The UIndy Beyond Borders Team has been participating in this large scale migrant identification initiative for 5 years now. Five years. Five field seasons. Three counties. Nearly 200 exhumations. As you have already read in previous posts: each cemetery presents its own unique challenges to locating and excavating the burials and each country provides a unique setting in which we would find ourselves challenged and learning more about the complicated humanitarian crisis unfolding at the border.
With each field season we have learned to be flexible, to problem solve, to apply our archeological skills in new ways and to expect the unexpected. We have learned the value of planning and teamwork, the type of motivation that can only come with a passion to do what is right and just, and the hope that our hard work will benefit someone who is longing for answers. We have learned to push through the pain of bruises, blisters, muscle aches and sun burns. To let our head coach us to believe we are not physically aching, tired and heartbroken because we cannot slow down until our job is complete. We have made lifelong friendships and we have learned things about life and humanity that only others embarking on a similar mission can fully grasp. We have seen the best and we have seen the worst of humanity in action.
We have learned that our early understanding of this issue was naive and the issues are so deep are so complicated that it is difficult to truly grasp what is happening and why it is happening. We have learned that while we can be advocates, we can never truly understand these issues because of our nationality and privilege. But we can listen, we can contribute our skills and we can use our platform to educate and inform those who have no idea that thousands of people are dying and being buried in the southern US borderlands. As forensic scientists we are able to tell stories and document inequalities that may otherwise go unheard and unnoticed by the vast majority of Americans. We see the imprints of lifelong poverty on the bones and teeth of the dead we uncover, we see the love they have for their families in the photos and notes found in their pockets, we document the places they die and bear witness to the fact that these deaths are happening in staggering numbers. We not only work to give them a name and restore their memory but we make them a part of the indelible medicolegal record that will one day work towards change and social justice.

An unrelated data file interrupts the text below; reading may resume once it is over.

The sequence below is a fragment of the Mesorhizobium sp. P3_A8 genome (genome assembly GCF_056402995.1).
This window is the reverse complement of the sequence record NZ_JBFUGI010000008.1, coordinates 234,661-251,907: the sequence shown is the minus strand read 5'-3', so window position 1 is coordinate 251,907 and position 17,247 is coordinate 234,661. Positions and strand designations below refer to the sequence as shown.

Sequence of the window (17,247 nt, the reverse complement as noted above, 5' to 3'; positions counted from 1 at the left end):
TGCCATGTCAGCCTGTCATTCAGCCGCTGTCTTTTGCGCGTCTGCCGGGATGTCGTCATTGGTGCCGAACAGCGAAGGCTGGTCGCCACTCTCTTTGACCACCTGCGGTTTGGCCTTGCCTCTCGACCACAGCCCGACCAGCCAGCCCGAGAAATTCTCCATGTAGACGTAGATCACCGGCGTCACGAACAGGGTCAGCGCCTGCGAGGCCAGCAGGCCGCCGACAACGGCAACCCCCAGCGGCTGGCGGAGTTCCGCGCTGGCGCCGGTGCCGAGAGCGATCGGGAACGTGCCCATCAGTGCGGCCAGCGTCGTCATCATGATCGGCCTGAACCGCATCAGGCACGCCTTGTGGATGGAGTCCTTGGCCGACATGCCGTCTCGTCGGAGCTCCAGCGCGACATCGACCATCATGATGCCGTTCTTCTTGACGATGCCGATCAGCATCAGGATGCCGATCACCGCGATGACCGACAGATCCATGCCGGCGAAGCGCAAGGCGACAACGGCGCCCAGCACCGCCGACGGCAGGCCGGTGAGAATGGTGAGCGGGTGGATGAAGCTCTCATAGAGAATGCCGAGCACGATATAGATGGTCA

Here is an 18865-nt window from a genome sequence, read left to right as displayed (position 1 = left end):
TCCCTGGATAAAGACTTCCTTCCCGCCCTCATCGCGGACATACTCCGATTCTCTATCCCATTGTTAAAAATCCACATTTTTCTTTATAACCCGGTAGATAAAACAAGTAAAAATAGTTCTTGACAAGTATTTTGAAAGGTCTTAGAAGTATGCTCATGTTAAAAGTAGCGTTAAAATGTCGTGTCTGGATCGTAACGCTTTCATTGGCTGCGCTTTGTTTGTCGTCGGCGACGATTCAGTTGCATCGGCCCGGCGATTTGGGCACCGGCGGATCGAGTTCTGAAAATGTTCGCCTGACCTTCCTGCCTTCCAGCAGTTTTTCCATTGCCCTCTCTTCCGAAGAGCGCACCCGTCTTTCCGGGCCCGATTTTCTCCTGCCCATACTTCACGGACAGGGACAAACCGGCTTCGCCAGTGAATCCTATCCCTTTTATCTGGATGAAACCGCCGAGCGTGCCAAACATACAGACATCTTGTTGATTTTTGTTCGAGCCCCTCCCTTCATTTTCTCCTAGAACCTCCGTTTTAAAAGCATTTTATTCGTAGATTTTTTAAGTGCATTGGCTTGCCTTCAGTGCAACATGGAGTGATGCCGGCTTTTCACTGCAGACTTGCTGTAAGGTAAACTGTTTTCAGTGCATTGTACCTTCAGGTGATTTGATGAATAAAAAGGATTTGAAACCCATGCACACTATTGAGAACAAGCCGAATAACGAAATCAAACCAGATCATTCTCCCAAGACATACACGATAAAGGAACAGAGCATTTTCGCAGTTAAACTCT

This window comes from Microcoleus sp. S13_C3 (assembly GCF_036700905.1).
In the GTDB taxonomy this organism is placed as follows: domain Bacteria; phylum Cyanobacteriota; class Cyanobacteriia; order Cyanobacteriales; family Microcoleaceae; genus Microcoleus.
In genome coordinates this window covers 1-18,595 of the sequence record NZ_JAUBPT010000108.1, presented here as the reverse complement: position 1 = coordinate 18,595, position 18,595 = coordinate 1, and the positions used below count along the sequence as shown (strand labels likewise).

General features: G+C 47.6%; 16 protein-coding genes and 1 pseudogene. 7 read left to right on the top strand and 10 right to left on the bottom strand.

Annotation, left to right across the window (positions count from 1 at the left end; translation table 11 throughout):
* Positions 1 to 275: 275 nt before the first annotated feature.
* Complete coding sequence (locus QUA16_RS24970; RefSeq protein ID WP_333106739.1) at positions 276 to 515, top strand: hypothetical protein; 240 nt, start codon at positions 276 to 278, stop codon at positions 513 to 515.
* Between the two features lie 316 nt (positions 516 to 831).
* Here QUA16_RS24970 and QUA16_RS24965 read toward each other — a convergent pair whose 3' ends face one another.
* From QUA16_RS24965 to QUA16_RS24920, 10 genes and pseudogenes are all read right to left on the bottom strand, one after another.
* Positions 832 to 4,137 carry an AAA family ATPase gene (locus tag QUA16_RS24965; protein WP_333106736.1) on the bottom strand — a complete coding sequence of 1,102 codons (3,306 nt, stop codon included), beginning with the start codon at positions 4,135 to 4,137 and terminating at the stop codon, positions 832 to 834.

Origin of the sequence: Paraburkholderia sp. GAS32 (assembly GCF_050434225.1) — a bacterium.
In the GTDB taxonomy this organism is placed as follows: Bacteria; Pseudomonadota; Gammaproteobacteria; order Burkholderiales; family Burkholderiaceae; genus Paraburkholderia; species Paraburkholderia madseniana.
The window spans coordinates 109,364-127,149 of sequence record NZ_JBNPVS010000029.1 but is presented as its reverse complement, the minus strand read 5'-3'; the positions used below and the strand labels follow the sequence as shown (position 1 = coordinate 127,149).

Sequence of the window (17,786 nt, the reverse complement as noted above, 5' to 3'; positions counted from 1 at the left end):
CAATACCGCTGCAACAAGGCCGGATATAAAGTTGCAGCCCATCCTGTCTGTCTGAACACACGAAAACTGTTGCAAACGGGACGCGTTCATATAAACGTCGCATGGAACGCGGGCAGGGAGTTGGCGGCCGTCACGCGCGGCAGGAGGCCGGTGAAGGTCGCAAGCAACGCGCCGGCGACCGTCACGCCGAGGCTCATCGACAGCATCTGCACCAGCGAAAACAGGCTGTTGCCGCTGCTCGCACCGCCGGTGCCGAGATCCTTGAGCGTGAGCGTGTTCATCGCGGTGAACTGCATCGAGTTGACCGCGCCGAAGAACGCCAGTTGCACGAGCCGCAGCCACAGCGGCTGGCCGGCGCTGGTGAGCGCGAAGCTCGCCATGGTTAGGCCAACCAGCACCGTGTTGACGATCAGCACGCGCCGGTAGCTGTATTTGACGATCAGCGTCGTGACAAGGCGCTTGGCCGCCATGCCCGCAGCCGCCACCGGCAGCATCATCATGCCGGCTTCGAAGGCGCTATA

As another field season comes to an end I again find it difficult to express my feelings. On the one hand I want to say how proud I am of my team and the entire field team in general. I want to feel pride in our work and comfort in that fact that 37 more people now have a chance at identification and repatriation. But on the other hand these feeling seem so inappropriate within such a large and violent crisis. It is a humbling experience and it is eye opening and shocking to see how these migrants are viewed and treated in life and in death. We thank you for following our journey, which is intimately entwined with the journey of those we unearth. We hope you learn, you feel and you share what is happening.